The Vice-Chairman (Mr. Nick Discepola): Thank you, Mr. Morency, for your suggestions.
Ms. Thi Nguyen, please.
Ms. Thi Nguyen (President, Canadian Employee Relocation Council): Good morning, Mr. Chairman and members of the committee. Thank you for giving me this opportunity to make a presentation to your committee.
The Canadian Employee Relocation Council represents close to 450 Canadian businesses and organizations involved in one way or another with employee relocations. There are approximately 30,000 employer-initiated moves in Canada each year. At a cost of $40,000 for each move, employers inject about $1.2 billion directly into the Canadian economy. These figures do not capture individuals who initiate moves when they change jobs, find new employment, or start new businesses.
The purpose of my presentation is to ask you and your committee to support our request for tax relief on relocations.
In 1985, almost 15 years ago, the federal budget included tax relief on interest-free housing loans of $25,000. This measure was welcomed by individuals as well as their employers, who initiated relocations to areas of high housing costs. However, in 1998 the government imposed taxes on direct or indirect employer reimbursement regarding financing of an employee's residence; reimbursement of mortgage interest differentials as the result of moving to a higher housing cost area; and reimbursement of equity loss and loss on sale on half of any amount in excess of $15,000.
The government claimed that these tax measures struck an appropriate balance between improving equity in the tax system and encouraging mobility. The council strongly disagrees with the government's position, as the argument of equity does not differentiate between those taxpayers who elect to move to take advantage of business opportunities versus those who are forced to move to keep their employment with their employers. The council also believes these tax measures discourage rather than promote mobility.
In a global economy where competition is the key to survival, a mobile workforce is required in order to ensure that corporations maintain viable and strong operations. Therefore the council recommends that tax relief be introduced in the year 2000 federal budget to ease tax liability to individuals, many of whom were forced to move to retain their employment with employers, who have no choice when or where to relocate, and who already face family disruptions and in many cases loss of spousal income. It would also serve to promote incentives in order to enhance and encourage mobility.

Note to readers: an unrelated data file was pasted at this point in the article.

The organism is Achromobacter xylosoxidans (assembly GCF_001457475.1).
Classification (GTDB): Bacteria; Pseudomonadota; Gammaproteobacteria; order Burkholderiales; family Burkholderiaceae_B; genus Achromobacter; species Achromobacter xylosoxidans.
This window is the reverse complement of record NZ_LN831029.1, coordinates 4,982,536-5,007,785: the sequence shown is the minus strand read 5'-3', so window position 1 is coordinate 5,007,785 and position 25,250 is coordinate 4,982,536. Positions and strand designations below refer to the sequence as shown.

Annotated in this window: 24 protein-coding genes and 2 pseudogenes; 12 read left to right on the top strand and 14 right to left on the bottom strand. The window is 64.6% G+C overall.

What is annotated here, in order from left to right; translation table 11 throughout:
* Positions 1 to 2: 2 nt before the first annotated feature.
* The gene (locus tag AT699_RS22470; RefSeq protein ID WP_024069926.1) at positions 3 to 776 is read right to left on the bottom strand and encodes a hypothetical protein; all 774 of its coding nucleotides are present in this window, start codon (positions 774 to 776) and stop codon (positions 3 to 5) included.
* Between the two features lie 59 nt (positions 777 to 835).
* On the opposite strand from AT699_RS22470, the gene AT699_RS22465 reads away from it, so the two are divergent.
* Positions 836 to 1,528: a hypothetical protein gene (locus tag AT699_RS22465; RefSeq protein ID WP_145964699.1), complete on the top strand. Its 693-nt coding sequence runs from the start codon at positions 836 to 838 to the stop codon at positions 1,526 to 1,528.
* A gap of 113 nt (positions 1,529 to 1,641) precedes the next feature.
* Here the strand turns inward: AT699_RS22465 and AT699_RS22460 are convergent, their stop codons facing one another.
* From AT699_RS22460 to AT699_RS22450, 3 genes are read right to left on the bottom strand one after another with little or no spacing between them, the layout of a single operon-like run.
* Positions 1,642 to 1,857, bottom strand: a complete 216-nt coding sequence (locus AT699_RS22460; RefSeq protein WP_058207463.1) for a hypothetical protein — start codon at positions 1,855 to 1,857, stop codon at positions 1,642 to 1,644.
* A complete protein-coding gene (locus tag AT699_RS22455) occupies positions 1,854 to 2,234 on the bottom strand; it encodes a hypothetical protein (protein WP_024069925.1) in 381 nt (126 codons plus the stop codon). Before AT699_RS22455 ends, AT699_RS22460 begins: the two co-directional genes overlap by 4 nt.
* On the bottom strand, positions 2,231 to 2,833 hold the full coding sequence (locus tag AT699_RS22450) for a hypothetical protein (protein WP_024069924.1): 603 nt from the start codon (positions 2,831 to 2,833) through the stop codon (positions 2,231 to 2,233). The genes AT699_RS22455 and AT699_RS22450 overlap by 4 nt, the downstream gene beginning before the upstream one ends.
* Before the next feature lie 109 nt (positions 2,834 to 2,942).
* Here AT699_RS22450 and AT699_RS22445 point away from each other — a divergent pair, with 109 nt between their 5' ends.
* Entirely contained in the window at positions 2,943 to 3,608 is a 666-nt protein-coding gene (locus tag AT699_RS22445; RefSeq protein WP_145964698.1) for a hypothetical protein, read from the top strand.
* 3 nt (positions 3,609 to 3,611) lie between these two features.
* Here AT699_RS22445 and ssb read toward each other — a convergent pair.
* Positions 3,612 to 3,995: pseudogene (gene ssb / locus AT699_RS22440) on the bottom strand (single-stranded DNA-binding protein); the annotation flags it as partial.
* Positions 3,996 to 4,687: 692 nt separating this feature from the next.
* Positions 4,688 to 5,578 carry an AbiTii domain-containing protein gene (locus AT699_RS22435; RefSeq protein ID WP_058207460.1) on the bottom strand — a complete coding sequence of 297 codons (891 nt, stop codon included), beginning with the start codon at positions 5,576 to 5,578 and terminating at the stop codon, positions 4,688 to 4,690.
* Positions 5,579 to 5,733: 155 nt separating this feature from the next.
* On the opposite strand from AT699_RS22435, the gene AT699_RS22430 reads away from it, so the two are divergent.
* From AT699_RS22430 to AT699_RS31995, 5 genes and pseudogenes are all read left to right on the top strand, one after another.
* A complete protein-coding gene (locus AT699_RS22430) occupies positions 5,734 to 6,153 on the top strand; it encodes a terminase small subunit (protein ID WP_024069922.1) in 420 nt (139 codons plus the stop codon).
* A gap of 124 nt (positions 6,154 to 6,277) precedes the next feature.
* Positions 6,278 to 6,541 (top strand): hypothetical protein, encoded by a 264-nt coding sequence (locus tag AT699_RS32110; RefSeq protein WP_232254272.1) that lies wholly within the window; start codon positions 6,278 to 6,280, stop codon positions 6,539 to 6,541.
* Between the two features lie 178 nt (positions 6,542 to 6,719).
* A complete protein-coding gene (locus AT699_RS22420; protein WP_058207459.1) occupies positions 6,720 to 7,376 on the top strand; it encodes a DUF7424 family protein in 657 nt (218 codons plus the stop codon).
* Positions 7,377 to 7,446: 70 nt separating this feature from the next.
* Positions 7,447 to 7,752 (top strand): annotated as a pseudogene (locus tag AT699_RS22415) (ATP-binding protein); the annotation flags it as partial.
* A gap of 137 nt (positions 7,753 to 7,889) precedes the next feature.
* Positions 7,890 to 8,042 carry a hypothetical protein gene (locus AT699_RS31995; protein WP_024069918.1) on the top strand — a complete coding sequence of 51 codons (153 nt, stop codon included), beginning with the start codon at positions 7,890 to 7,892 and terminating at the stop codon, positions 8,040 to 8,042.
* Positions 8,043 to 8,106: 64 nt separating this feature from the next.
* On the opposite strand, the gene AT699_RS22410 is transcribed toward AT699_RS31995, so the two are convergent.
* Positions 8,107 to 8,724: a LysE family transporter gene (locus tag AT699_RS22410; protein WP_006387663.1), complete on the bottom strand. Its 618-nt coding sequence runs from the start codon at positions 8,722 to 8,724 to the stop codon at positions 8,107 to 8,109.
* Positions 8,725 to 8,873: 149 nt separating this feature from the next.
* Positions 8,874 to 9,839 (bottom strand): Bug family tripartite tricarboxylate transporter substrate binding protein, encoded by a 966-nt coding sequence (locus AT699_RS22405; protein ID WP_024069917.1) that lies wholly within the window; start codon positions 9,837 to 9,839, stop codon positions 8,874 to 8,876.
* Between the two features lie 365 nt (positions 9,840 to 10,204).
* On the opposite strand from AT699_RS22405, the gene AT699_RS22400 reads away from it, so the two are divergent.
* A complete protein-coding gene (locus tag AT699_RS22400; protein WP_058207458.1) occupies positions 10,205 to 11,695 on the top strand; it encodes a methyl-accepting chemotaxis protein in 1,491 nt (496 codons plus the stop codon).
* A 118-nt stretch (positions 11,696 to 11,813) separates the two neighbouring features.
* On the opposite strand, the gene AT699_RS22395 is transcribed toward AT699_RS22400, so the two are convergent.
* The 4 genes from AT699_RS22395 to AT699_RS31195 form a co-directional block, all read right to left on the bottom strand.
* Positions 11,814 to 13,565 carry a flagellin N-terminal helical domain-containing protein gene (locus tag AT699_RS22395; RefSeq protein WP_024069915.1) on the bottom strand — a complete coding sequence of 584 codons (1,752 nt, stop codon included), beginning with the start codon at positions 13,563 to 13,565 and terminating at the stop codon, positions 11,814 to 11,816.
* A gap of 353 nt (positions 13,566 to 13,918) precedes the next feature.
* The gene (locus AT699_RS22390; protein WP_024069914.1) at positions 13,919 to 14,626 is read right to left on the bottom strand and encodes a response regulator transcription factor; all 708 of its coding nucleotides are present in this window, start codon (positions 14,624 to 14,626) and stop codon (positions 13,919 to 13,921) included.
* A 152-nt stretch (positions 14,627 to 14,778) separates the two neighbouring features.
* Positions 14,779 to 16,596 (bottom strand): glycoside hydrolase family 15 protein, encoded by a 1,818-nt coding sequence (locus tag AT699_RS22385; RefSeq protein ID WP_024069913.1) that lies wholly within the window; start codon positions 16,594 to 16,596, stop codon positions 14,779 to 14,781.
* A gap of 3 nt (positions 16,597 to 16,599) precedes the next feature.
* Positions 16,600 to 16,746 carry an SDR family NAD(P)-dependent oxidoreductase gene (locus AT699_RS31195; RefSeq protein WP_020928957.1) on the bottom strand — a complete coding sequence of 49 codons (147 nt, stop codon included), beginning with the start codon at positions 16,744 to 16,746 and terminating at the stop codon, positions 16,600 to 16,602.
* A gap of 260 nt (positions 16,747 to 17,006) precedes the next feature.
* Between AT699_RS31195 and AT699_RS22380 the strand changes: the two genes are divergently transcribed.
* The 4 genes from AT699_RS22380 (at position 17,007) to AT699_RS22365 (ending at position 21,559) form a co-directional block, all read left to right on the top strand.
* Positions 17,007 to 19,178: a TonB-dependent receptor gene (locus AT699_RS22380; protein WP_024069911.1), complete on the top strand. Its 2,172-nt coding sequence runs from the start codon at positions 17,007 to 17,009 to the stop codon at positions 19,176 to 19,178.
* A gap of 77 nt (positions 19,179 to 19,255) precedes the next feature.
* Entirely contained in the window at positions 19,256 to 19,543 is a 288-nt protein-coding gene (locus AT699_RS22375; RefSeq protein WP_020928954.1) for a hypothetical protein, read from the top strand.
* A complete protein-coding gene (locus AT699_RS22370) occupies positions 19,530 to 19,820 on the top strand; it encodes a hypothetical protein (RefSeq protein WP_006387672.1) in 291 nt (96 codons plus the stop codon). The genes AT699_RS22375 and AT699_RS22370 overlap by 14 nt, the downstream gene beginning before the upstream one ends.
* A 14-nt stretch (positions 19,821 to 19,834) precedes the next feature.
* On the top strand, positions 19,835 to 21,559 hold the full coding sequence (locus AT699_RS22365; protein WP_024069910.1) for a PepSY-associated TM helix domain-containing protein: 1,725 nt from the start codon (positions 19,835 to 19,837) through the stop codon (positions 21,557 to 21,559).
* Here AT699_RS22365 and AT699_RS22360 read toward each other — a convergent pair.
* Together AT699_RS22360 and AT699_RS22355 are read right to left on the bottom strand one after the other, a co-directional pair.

Mr. Chairman, we are asking for the following tax relief measures.
One, to increase the interest-free housing loan from $25,000, which the government introduced in 1985, to $75,000. The survey of Canadian house prices by Royal Lepage shows a sharp increase of home values across Canada between 1985 and 1999. For example, in 1985 a standard two-storey in Vancouver was valued at $120,000, as compared to $375,000 in 1999. That is an over 300% increase. The same standard two-storey in Toronto was valued at $110,000 in 1985 as compared to $230,000 in 1999. That again is an over 200% increase.
Second, index tax measures applying on the $15,000 of equity loss and loss on sale reimbursement. By allowing index on tax measures to apply on the reimbursement of equity loss and loss on sale, the government will recognize that housing values increase with inflation and growth in the economy.
Mr. Chairman, workforce mobility and removing barriers to increase domestic trade are two objectives of this government that business can easily support. NAFTA has been a success, but Canadian companies and employees already lag behind their U.S. counterparts in after-tax income. Introducing a small tax relief on relocation will shorten the gap and enhance commercial mobility. Therefore, I'm asking you and your committee to support our recommendations. Thank you.
The Vice-Chair (Mr. Nick Discepola): Thank you very much.
Mr. Godbout, I would invite you now to make your presentation.
Mr. Martin Godbout (Executive Director, Genome Canada): Mr. Chairman and distinguished members of the finance committee, we are very pleased today to introduce to you a new initiative, Genome Canada.
I'm very pleased to be able to address the committee on behalf of Genome Canada.
The co-chair of Genome Canada, Dr. Lap-Chee Tsui, from Toronto University, spoke to you in May about the aims of our initiative. As a result of work over the past few months, we can now offer further explanation of both the initiative itself and why it is essential for Canada to invest in this vital area of science and technology to increase the productivity and also enhance a higher standard of living.
It is now widely accepted that one of the major drivers of the new economy will be biotechnology. Governments and the private sector everywhere in the industrialized world are investing heavily in the means to understand and control the workings of living organisms ranging from bacteria to crops and to humans.